Assessment of the patient-centered and family-centered care experience of total joint replacement patients using a shadowing technique

Ulanda Marcus-Aiyeku, Margaret De Bari, Susan Salmond

Research output: Contribution to journalReview articlepeer-review

5 Scopus citations

Abstract

In 2030, when baby boomers reach 65 years of age and represent 18% of the population, it is anticipated that 67 million adults will have a diagnosis of arthritis increasing the demand for total hip and knee arthroplasty. With the growing emphasis on patient- and family-centered care, the aim of this project was to assess the patient experience of patients and families throughout the entire spectrum of the total joint replacement service line care at a university regional trauma hospital. A shadowing methodology as defined by the Institute for Health Improvement was utilized. Eight patient/family groups undergoing total joint replacements were shadowed. The mapped care experience included time, caregiver, activity, shadower observations, and impressions. Findings revealed inconsistencies in the delivery of patient- and family-centered care. Communication and interactions were predominantly provider-centric, with a focus on care routines versus the patient and family, and anticipation that care would be medically directed.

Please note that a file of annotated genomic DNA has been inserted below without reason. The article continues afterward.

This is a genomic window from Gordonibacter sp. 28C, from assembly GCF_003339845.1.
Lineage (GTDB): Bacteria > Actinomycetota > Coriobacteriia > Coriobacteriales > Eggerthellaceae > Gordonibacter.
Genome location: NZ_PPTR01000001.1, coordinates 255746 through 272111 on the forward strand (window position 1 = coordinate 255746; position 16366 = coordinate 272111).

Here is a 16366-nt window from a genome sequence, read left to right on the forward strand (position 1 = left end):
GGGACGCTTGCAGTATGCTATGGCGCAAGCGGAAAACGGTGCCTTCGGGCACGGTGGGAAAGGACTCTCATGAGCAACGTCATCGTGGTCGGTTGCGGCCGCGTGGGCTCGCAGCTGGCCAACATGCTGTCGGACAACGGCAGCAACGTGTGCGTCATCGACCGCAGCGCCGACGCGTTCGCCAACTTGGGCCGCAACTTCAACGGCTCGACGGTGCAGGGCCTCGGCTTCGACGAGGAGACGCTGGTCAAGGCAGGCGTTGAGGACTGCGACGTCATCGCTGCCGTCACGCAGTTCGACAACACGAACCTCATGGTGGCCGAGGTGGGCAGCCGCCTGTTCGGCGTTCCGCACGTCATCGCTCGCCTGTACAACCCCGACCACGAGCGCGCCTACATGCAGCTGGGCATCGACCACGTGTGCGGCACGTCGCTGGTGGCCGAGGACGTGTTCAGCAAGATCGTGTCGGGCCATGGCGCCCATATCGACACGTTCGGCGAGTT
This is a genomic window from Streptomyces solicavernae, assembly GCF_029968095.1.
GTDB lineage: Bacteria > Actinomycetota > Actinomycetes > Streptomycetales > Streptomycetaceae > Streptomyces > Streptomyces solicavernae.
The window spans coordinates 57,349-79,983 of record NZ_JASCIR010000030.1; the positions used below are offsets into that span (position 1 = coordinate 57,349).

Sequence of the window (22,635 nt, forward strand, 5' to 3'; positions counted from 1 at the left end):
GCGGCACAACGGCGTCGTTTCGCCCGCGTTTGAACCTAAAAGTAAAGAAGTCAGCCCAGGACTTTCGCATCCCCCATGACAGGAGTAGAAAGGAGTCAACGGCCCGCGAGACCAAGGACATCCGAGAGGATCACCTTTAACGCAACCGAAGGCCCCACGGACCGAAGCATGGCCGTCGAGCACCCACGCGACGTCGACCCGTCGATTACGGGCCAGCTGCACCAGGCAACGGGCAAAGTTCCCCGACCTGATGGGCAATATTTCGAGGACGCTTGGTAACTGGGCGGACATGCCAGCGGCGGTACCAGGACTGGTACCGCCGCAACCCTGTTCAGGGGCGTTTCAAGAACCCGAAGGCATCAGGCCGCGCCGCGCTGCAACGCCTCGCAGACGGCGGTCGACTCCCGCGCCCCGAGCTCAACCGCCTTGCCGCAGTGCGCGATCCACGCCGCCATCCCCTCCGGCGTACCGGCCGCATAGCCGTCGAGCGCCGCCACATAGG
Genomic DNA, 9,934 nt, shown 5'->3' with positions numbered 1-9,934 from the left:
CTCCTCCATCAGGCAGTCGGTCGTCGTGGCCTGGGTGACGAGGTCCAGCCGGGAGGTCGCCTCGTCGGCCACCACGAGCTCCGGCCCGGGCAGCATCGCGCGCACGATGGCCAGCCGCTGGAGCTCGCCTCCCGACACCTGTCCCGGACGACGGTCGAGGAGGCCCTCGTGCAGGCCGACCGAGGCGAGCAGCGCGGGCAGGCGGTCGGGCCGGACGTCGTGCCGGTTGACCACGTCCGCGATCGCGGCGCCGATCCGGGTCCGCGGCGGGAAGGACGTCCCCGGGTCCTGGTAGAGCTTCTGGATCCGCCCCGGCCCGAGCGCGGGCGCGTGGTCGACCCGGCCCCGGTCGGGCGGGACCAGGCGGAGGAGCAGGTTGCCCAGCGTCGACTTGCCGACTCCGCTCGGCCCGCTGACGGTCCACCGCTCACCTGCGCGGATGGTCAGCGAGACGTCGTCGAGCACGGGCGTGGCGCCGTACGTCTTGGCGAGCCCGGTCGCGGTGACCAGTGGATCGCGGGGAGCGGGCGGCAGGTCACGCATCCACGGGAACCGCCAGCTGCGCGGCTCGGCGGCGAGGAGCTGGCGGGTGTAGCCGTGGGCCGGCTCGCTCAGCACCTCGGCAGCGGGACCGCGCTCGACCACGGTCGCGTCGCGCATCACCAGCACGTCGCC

Original languageEnglish (US)
Pages (from-to)269-277
Number of pages9
JournalOrthopaedic Nursing
Volume34
Issue number5
DOIs
StatePublished - Sep 1 2015

All Science Journal Classification (ASJC) codes

  • Orthopedics and Sports Medicine
  • Advanced and Specialized Nursing

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